Intel readies New Mexico fab for 45nm chip production
Intel is ramping up its investment in 45 nanometer (nm) process technology ready for its next generation of processors.
It has announced it will be spending up to $1.5 billion on its Rio Rancho site in New Mexico, retooling Fab 11X ready for 45nm process-based production. The fourth factory scheduled to use the 45nm process, production is scheduled to start in the second half of next year.
Currently Intel is producing 65nm chips and the significance of the process size is that the smaller the width, the more closely the circuit lines can be packed. Not only does this help the fulfillment of Moore’s law – increasing the density of transistors on silicon – it also helps boost the performance per watt rating because less power is required to drive the shorter circuits.
‘Our new 45 nanometer process represents one of the most significant manufacturing breakthroughs in decades and we believe that putting it in our factory in New Mexico will help us deliver the best possible products for our customers,’ said Intel’s president and chief executive officer, Paul Otellini. ‘Our Rio Rancho site has successfully operated in New Mexico for 27 years. Based on that success, we are pleased to position Fab 11X for Intel’s next generation of technology.’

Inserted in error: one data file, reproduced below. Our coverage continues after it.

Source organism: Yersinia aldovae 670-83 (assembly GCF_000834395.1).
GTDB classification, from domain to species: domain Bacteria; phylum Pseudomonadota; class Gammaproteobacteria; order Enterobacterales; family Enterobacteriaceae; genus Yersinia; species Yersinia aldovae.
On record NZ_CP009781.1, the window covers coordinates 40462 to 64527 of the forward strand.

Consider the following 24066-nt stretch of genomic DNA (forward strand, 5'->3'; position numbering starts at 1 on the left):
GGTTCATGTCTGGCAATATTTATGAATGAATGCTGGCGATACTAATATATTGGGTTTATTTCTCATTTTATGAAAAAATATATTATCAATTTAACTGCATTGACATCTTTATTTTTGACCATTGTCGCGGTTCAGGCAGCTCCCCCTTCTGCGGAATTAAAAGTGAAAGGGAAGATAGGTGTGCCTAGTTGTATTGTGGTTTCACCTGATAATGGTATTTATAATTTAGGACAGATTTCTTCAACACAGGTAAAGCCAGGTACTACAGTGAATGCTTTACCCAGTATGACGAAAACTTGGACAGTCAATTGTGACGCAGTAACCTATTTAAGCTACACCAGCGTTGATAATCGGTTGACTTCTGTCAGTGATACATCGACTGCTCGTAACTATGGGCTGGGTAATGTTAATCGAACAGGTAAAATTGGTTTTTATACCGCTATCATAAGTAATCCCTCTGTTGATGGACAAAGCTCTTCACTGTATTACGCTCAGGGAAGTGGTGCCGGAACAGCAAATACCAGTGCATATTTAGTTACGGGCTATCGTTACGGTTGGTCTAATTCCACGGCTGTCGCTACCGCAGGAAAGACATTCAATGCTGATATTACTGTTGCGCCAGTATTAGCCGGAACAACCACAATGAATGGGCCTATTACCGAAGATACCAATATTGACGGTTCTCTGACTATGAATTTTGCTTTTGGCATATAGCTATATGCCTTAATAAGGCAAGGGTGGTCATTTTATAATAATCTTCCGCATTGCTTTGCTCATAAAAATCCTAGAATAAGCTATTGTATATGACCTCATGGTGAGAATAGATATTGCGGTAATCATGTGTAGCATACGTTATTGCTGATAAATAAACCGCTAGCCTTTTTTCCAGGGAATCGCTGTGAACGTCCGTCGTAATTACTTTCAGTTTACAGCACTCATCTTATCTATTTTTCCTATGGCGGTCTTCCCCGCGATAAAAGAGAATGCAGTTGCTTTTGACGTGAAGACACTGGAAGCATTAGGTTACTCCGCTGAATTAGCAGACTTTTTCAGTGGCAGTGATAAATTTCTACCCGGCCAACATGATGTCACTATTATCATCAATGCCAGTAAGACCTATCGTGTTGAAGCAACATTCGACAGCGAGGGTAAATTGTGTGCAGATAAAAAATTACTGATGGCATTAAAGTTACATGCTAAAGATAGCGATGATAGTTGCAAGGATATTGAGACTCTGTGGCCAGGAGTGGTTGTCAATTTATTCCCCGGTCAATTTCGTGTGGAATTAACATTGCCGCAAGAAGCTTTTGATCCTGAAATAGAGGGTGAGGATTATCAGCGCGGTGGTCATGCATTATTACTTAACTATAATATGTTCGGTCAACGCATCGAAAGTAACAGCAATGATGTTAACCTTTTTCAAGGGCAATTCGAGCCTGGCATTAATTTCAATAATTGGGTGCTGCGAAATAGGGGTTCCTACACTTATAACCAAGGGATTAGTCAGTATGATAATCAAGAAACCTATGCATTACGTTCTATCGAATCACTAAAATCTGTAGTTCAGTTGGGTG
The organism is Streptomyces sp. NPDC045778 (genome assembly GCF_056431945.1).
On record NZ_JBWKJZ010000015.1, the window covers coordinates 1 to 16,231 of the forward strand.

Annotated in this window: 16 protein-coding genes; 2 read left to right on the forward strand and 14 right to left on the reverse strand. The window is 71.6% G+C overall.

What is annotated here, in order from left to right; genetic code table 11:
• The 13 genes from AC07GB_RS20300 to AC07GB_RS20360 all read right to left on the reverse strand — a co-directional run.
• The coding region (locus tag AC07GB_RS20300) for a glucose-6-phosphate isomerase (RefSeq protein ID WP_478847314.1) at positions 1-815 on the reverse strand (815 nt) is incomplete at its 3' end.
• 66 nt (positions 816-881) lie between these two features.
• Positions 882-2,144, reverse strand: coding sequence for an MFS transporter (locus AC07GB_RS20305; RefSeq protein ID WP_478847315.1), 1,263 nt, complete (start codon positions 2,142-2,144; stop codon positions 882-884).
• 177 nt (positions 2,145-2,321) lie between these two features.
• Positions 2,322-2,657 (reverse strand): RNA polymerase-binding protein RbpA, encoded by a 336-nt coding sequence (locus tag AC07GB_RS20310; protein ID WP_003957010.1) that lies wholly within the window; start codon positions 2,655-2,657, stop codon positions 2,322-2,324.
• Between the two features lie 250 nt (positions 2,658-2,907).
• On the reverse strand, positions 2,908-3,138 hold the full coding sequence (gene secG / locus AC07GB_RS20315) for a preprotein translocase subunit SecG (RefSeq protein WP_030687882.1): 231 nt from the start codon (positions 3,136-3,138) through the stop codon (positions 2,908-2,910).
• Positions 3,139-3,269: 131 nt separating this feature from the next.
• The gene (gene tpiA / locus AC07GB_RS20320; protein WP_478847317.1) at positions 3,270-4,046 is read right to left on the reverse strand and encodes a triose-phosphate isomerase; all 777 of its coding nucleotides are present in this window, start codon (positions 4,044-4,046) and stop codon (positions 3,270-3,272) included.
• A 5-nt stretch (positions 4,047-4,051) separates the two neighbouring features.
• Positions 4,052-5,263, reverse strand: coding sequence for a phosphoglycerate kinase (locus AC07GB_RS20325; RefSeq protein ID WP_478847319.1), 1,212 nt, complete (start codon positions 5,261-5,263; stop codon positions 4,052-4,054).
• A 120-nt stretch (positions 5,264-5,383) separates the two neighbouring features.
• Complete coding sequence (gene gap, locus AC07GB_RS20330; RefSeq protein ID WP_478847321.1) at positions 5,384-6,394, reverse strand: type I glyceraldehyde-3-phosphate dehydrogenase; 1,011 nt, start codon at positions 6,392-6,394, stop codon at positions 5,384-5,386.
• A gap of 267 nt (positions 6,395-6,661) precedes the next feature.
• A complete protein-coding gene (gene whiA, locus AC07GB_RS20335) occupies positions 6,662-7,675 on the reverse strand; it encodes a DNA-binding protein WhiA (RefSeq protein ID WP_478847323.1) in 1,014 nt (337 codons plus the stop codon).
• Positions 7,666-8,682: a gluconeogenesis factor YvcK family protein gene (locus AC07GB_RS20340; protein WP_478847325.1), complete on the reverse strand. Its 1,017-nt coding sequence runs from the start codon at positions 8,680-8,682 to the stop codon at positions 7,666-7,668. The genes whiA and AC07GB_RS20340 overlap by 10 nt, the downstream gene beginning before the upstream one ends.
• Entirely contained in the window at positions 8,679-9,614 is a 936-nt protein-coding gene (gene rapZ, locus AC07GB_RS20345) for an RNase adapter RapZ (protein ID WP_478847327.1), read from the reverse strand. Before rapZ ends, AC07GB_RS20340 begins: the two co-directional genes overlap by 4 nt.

Initial 45nm production for Intel will come from Intel’s Oregon development fab, D1D, but two new factories are also being built – Fab 32 in Chandler, Arizona, which is due to start production late this year; and Fab 28 in Kiryat Gat, Israel, which is scheduled to begin production in the first half of 2007.
While talking of the transition to 45nm process technology, AMD has plans of its own. While only recently beginning to produce 65nm chips, the company is quite bullish on catching up on Intel’s lead in the 45nm arena. Jon Carvill, an AMD VP of marketing, told us the company was on target to make the transition ‘mid-2008’, the time when Intel itself would be ramping up 45nm volume production
Intel was struggling to deliver 45nm in volume, he maintained. Intel was having to spend heavily on Fab conversions whereas manufacturing efficiencies at its Dresden plant would see AMD closing the gap. He cited ‘lean manufacturing’ techniques and High-K technology as reasons that the 45nm race will be a close run thing. Those liable to doubt this evaluation should note that the relatively small AMD relies heavily on IBM expertise in this area – it is not quite David versus Goliath, as it may appear.